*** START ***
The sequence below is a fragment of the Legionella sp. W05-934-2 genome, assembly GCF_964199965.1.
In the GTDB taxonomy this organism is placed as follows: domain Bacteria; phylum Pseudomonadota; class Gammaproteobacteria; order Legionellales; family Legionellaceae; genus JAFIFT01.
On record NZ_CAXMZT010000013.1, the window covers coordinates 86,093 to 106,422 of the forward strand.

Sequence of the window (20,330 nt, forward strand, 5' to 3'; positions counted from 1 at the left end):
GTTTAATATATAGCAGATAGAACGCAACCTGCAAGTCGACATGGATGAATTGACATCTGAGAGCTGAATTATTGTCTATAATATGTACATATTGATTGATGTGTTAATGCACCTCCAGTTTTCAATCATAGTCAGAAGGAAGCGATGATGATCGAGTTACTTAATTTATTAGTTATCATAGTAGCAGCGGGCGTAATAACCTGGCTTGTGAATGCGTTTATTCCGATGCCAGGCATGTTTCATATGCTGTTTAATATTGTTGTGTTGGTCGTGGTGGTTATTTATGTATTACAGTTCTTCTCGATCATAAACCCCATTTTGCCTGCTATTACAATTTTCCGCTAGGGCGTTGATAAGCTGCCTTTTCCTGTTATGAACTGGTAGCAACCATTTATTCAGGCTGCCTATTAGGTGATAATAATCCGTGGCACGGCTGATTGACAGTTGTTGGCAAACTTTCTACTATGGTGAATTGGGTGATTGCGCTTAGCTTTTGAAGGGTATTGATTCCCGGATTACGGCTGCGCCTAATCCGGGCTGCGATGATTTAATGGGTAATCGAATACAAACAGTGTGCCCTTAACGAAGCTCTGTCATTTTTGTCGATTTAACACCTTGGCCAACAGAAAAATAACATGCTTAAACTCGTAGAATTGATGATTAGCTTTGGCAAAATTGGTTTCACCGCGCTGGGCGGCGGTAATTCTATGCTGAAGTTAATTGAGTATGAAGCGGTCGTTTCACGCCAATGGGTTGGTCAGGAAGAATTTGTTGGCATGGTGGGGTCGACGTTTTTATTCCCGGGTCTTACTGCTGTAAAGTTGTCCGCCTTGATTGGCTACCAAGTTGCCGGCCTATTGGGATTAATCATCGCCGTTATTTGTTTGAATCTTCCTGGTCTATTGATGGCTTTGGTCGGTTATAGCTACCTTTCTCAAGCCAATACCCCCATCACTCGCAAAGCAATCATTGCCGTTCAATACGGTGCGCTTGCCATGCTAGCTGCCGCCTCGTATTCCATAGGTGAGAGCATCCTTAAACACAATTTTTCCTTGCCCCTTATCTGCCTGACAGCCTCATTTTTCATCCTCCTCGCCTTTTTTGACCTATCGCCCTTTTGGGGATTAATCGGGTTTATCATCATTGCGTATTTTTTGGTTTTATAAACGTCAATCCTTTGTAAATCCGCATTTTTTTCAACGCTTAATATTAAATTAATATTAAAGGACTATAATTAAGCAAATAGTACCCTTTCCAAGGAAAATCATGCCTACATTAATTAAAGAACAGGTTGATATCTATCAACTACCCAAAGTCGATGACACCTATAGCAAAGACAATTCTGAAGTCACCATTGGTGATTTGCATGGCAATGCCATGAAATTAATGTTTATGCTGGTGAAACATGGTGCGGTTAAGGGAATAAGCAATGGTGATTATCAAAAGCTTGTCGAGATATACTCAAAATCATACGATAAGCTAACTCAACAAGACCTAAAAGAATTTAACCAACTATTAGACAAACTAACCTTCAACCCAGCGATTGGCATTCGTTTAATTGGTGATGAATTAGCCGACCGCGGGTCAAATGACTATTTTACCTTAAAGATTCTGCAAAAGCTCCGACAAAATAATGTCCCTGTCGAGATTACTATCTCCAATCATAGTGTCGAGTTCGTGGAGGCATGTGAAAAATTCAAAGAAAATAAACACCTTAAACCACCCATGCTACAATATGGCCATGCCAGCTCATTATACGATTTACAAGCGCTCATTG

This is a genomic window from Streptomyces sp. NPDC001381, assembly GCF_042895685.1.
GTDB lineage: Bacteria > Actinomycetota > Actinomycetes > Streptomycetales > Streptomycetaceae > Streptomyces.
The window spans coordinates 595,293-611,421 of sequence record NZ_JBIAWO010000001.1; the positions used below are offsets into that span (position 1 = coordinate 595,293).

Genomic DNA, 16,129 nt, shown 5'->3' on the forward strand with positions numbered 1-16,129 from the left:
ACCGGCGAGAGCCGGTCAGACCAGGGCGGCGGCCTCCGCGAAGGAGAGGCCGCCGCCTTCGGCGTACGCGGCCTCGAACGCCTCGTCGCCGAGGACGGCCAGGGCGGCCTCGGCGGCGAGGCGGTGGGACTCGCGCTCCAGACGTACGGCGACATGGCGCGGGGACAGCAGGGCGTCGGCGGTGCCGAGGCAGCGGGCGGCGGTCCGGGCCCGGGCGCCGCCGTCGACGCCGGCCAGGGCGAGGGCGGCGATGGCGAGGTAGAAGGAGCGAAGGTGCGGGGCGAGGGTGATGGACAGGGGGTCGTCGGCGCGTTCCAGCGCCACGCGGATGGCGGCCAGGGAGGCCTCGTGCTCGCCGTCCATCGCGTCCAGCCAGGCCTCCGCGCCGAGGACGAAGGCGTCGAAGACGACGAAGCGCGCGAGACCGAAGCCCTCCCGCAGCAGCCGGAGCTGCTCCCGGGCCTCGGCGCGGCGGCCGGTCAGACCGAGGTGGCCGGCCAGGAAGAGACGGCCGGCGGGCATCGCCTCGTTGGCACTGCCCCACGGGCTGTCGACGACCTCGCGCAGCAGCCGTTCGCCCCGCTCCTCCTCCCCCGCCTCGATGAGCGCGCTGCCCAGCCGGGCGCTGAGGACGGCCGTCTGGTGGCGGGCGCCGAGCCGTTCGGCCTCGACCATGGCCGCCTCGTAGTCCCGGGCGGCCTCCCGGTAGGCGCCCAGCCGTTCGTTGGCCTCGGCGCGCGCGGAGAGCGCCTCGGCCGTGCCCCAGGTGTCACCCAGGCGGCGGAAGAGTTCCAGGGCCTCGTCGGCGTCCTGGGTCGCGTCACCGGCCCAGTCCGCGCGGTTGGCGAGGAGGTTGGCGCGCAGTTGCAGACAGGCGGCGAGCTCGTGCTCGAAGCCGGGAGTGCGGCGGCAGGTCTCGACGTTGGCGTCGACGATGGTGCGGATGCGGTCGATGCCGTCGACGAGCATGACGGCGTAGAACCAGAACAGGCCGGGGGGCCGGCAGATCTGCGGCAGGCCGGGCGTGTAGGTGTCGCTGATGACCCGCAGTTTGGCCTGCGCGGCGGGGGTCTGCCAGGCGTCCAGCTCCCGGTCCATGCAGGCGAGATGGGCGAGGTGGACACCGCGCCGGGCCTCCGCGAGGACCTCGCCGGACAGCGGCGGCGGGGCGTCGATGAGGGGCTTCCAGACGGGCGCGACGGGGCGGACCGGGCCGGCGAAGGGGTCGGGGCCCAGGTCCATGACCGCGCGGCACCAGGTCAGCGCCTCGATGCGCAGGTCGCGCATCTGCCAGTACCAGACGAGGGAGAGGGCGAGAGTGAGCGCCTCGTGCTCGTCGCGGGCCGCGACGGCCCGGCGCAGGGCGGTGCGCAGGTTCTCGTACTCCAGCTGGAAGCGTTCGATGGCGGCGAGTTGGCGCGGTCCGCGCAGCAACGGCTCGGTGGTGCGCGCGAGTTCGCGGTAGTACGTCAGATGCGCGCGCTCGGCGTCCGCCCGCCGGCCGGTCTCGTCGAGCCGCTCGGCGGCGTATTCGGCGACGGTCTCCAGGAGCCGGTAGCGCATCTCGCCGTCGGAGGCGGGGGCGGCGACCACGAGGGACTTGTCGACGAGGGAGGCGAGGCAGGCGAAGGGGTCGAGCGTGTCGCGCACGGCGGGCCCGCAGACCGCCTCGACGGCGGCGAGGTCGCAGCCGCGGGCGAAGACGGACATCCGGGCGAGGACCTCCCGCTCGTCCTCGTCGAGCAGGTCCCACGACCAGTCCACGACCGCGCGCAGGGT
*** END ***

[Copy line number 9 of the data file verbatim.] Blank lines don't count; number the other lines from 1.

Genomic DNA, 16,129 nt, shown 5'->3' on the forward strand with positions numbered 1-16,129 from the left: